Jim Carlisle: All right. Great. Thanks, Chris. So, with house passage last night, the debt ceiling bill goes to the senate. It's pretty clear that it has the votes to pass. The plan is to start considering amendments today. We've got at least a dozen senators who have expressed interest in offering amendments. We don't think any are going to pass. There probably will be an agreement to require/make sure that there is a 60 vote threshold to pass any amendment and if an amendment did pass, the bill would have to go back to the house. The house has left and then we'd be in a little bit of trouble. So, these are going to be sort of theater amendments and it remains to be seen how many amendments senators demand votes on. The hope – what Majority Leader Schumer is trying to put together is a unanimous consent agreement to limit the number of amendments, have time limits for consideration of each amendment, and do that in such a way that allows for a final vote by no later than some time tomorrow. We’ve done some soundings with the republican offices including the leadership and we're not hearing any surprises. I think everyone understands what the end result is here and so the hope is that by sometime tomorrow the senate votes and passes the bill and sent it to the president. There is some sliver of hope that the senate can get it done late tonight, but what we're hearing more consistently is some time tomorrow. Now, I'll give you the worst case scenario, Chris, which is they don't get a unanimous consent agreement. One or more senators decide they're going to ride the clock out. It would take potentially up to two cloture votes in the senate to move the bill through the senate if we get folks who don't want to cooperate. If that's the case, it could be a real challenge to get the bill done by close of business on Sunday. So, there's at least a theoretical possibility that the senate would not be able to complete action by the beginning of June 5th, which has been identified by Treasury is a likely X date, but that is not the base case right now and everything we're hearing right now is optimism that this gets done no later than tomorrow.
Chris Hyzy: So, Jim, like a lot of these negotiations we've seen in the past whether it's back in ‘13, 2011, some might even say even though it didn't really occur in ’18- ‘19 but there's a lot of jawboning going back and forth between both parties about which party can claim victory. Right now, the republicans are highlighting some reduced Federal spending. The democrats are saying that they had spared most domestic programs from significant cuts. What does this say where we are about the tales of both parties which everyone was worried about going into these negotiations?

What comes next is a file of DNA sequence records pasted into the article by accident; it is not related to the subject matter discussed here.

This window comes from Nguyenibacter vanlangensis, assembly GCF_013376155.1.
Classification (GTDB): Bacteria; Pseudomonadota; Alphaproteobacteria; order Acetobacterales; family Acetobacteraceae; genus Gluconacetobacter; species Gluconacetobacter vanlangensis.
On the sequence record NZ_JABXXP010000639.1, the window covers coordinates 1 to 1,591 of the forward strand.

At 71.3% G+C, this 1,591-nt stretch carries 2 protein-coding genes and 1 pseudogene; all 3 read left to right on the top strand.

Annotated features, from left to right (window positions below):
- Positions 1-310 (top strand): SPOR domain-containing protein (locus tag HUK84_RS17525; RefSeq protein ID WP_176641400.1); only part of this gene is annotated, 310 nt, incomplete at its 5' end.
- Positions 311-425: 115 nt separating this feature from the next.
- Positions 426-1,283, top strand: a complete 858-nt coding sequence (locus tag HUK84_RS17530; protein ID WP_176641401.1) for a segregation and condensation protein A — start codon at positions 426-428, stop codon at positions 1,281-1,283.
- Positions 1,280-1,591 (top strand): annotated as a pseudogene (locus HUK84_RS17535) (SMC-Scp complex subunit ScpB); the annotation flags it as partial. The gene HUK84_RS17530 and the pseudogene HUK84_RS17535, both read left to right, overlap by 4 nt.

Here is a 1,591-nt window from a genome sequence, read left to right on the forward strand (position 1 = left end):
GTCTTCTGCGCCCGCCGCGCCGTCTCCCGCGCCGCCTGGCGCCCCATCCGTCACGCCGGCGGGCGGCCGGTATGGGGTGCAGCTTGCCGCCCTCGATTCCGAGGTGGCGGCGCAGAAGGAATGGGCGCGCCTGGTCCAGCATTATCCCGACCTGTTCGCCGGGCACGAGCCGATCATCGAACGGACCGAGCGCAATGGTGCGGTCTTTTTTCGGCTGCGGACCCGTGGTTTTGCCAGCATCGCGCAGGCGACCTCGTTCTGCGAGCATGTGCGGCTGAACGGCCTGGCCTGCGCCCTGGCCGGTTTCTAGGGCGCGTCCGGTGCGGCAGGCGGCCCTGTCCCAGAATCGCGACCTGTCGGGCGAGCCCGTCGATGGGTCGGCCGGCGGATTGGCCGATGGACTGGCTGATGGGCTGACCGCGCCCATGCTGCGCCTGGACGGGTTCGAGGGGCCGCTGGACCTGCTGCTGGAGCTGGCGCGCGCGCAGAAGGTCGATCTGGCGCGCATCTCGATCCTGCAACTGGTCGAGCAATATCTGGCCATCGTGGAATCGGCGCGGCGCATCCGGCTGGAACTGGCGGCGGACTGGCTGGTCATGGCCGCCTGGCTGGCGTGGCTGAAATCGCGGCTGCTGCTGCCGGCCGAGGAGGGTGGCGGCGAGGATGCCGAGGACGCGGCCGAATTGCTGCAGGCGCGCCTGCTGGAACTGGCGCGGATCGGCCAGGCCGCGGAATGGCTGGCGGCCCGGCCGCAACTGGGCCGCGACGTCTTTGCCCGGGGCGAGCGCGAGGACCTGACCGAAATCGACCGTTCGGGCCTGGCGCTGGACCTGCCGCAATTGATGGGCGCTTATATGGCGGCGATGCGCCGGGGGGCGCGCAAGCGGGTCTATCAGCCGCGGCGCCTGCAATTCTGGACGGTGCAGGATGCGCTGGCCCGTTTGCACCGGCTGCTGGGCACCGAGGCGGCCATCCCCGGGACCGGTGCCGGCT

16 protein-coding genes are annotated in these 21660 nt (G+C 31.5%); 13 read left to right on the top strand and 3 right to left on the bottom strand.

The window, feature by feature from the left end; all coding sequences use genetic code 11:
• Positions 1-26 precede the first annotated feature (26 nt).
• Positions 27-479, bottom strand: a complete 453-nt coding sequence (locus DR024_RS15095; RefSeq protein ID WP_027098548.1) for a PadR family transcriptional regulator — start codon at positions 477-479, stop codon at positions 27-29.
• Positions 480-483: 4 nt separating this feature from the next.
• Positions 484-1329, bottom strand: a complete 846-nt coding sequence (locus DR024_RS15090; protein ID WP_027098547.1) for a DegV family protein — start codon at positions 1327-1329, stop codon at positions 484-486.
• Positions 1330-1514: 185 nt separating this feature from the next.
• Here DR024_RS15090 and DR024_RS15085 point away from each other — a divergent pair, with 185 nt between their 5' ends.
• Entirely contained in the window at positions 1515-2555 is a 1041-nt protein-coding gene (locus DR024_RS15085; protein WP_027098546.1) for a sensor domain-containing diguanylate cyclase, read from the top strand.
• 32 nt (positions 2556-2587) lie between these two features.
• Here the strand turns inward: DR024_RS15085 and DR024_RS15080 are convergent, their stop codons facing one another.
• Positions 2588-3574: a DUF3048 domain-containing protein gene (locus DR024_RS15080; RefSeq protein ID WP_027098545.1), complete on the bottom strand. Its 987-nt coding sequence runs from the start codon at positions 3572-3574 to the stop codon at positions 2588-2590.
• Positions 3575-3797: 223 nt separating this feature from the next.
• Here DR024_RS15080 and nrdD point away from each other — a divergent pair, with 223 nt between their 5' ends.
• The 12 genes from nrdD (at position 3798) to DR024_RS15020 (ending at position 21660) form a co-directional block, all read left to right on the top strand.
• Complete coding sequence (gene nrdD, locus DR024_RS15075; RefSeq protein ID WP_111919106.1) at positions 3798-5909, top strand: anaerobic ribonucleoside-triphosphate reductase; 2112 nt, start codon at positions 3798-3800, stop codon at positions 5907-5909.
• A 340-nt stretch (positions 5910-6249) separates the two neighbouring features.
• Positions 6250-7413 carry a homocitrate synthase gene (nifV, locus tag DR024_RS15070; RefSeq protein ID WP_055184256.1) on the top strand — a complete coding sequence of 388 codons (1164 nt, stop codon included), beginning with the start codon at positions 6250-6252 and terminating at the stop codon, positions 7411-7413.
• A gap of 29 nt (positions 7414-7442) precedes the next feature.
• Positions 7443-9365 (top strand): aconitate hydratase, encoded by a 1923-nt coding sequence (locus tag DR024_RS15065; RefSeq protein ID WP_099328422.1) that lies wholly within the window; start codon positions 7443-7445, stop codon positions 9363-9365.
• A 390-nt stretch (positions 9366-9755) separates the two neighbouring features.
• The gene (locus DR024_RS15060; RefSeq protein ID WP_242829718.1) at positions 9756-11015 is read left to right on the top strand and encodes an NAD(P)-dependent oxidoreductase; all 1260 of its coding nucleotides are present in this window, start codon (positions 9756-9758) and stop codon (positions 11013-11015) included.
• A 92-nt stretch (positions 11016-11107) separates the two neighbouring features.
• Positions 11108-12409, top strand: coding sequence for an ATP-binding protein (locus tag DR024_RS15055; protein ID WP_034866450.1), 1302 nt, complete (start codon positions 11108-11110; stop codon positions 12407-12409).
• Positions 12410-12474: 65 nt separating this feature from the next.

Jim Carlisle: Yeah. So, you start with the parties being pretty diametrically opposed and the republicans saying they are not prepared to pass a clean debt ceiling bill. They want to extract some discipline on the spending side. In exchange, republicans passed an expansive bill in April that would have cut close to $5 trillion off of the debt in the next 10 years and then the mantra at the White House and Senator Schumer was, “Let's get real and just pass a clean debt limit increase,” and one thing that was sort of interesting to me is how that changed pretty quickly. It changed for a couple of reasons. It changed because I think there was real skepticism that McCarthy couldn't even get a bill through the house given sort of the different factions within the republican party and the house. He did something really smart, and that was after the 15 votes that it took to elect him speaker, he started the very next day sending his trusted lieutenants out to have listening sessions with house republican members to start talking about the debt ceiling, what they wanted in exchange for a debt ceiling and what some of their pressure points were and that really I think bore fruit. I think anyone would have predicted that McCarthy, who has pretty limited experience working on major legislation, I don't think anyone would have predicted that he could have gotten two-thirds of the republican party in the house to vote for a debt ceiling bill which is essentially anathema to the party. He did that and it was a long sort of calculated campaign. We saw the White House and Schumer kind of flip pretty quickly. Once the house passed its bill, it became clear that a clean bill was going to be a no go in the senate and then some of the polling numbers I think where the public showed itself to be fairly supportive of doing something on spending in connection with the debt ceiling. Yeah, that sort of encouraged I think a negotiation. So, we went from no talks to intensive talks really quickly and I think the White house did a good job of putting sort of seasoned professionals on its negotiating team. McCarthy put a couple of his trusted lieutenants in the position of negotiating a bill and we got a deal that's sort of like the old fashioned, “No one really totally loves it, but it's going to get a likely runaway support.” So, I think it was sort of good for the state of the body politic and McCarthy and Biden had never really done anything, negotiated anything, know each other well and I think it bodes well for when we have a future sort of serious budget related discussions whether it's government funding that they've got. At least they're one for one on knocking out a deal when it was crunch time and we had to get a deal.